We get you….some of the time.  Either way,  subscribe to receive posts from WYG straight to your email inbox.  If you’re worried about the holidays you should check out our podcast on grief and the holidays here.

March 28, 2017

5 responses on "In Defense of the Holiday Villain"

  1. Thanks for this uplifting post and I really mean that! I have been through a lot of grief and anxiety in the past few years and so am not in the holiday mood…haven’t been for years. Reading this made me feel better…you actually lifted my mood. It always helps to know we are not alone in our feelings.

  2. Thank you! I needed to hear this today. I was so looking forward to Christmas this year after several years of difficult ones and the last two grieving for my mom. We moved back to Kansas and I really thought that being home would mean a more upbeat Christmas. But then a friend who is struggling with depression and suicidal urges moved in with us since she is essentially homeless. And on top of that we are struggling financially and I love being able to shop for those I love and give presents. Now I feel like the holiday villain-Grinch, Scrooge and Bumble all rolled into one. At my age, you’d think I would grow up and accept the reality of American Christmas. And we are pastors of a church so we know what Christmas is about. Still, I struggle. My theme this year is “It’s not a Hallmark movie, Charlie Brown!” I think there are a lot more people than we realize who have “Blue Christmases” so if any good can come out of this, it’s letting people know they are not alone with their feelings-like you did for me. Again, thank you.

    • Oh my gosh, Keli I absolutely love your holiday theme. I may adopt “it’s not a Hallmark movie, Charlie Brown!” as my holiday theme this year too! 🙂

      Glad you found a little bit of comfort in this post. Hang in this holiday. Sounds like a wonderful thing that you are doing for your friend by taking her in, but I imagine it is tough on you. Sending lots of good thoughts your way.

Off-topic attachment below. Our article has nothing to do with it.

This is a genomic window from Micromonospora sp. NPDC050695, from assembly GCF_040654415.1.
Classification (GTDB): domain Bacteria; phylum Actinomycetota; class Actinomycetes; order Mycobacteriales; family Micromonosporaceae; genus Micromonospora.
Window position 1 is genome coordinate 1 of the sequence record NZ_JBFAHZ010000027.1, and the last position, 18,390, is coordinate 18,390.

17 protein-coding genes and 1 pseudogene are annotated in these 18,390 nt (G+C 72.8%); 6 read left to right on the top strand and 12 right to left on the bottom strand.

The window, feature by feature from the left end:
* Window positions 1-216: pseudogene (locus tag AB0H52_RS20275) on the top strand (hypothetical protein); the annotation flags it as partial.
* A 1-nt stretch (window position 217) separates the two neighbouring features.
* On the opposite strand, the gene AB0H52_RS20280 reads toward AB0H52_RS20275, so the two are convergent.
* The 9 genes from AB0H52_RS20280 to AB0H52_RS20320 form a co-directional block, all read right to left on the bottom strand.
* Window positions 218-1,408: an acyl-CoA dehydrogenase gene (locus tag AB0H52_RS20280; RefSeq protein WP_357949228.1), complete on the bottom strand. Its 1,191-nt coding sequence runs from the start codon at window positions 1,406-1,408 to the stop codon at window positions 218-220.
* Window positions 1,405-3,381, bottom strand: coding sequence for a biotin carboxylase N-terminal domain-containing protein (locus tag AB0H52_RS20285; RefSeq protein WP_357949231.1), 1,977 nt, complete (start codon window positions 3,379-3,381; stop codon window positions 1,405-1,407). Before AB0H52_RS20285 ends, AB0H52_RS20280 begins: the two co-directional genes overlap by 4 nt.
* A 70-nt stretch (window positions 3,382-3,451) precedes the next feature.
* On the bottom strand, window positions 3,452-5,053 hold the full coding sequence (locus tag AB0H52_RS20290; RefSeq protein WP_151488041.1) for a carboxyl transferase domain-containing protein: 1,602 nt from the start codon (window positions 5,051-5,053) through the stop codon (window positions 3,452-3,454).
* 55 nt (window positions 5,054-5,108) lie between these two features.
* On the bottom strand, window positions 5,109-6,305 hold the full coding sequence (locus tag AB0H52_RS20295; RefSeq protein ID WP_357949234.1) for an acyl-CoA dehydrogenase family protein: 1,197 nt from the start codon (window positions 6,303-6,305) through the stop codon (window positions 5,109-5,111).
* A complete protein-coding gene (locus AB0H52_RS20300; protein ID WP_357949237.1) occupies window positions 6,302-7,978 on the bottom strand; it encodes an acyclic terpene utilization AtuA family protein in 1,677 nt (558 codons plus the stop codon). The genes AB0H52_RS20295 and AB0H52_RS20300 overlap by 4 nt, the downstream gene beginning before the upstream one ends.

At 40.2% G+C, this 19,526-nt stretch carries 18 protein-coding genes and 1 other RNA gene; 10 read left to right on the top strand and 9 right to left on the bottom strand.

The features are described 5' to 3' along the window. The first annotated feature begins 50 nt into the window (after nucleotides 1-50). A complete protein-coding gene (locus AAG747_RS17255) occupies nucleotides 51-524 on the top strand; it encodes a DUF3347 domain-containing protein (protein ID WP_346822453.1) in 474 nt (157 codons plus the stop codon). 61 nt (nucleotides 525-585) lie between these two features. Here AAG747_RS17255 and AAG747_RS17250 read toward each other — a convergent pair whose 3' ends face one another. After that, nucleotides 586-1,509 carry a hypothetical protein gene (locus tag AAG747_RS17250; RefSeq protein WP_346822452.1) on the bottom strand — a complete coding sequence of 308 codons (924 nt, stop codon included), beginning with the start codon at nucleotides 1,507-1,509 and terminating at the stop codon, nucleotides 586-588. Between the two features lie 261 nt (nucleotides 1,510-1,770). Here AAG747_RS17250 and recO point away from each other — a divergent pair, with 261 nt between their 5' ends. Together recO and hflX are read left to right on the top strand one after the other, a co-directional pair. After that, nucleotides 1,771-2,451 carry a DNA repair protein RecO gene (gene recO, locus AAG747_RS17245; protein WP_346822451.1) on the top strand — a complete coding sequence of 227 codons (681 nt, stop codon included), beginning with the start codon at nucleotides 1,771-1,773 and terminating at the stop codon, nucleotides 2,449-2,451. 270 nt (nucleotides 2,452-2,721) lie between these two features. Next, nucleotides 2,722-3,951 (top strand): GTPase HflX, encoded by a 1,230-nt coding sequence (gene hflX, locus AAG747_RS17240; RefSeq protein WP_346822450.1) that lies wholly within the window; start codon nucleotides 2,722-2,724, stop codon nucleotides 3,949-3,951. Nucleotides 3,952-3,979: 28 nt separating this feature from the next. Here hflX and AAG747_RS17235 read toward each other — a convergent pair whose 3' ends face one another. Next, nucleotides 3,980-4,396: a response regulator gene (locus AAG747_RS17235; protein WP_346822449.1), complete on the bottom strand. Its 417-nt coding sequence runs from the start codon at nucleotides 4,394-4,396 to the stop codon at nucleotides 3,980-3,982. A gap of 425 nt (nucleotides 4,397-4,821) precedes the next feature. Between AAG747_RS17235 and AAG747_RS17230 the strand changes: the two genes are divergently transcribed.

3. Good timing for me to find this in my inbox this morning. Thank you!

  4. There can be reasons other than grief that a person may not want to partake in christmas or thanksgiving or some other holiday. I don’t participate in those holidays and haven’t for many years. This doesn’t mean I am depressed or mean or nasty or any of those things – I simply don’t enjoy those things. I celebrate other things that I do enjoy. There are more reasons for this than there is space here to write about them, but really my reasons are only my own business. It doesn’t mean I think no one else should celebrate these holidays – if they enjoy it, then great! I simply avoid them. What I don’t understand is why anyone would judge another person just because they don’t want to participate in something that is supposed to be for fun. If someone doesn’t think it is fun, why should they do it? Would you judge someone for not wanting to go white water rafting or horseback riding? If they don’t think it’s fun, why should they be forced into it? I don’t go to the christmas party and then act like a wet blanket – I simply don’t go to the party. Who does that harm? And yet, I have many times been on the receiving end of much nastiness for my decision to abstain from the so-called festivities. I have never understood this. In what is supposedly the land of the free you find out fast that if you deviate even slightly from what is considered the Norm you will pay dearly for it. This year, let’s all agree to live and let live, and if someone you know doesn’t want to do the office “secret santa” or attend the party, try just leaving it alone. Don’t demand to know why or pass judgement on that person for it. We don’t all have to enjoy the same things, even if it is a cultural holiday.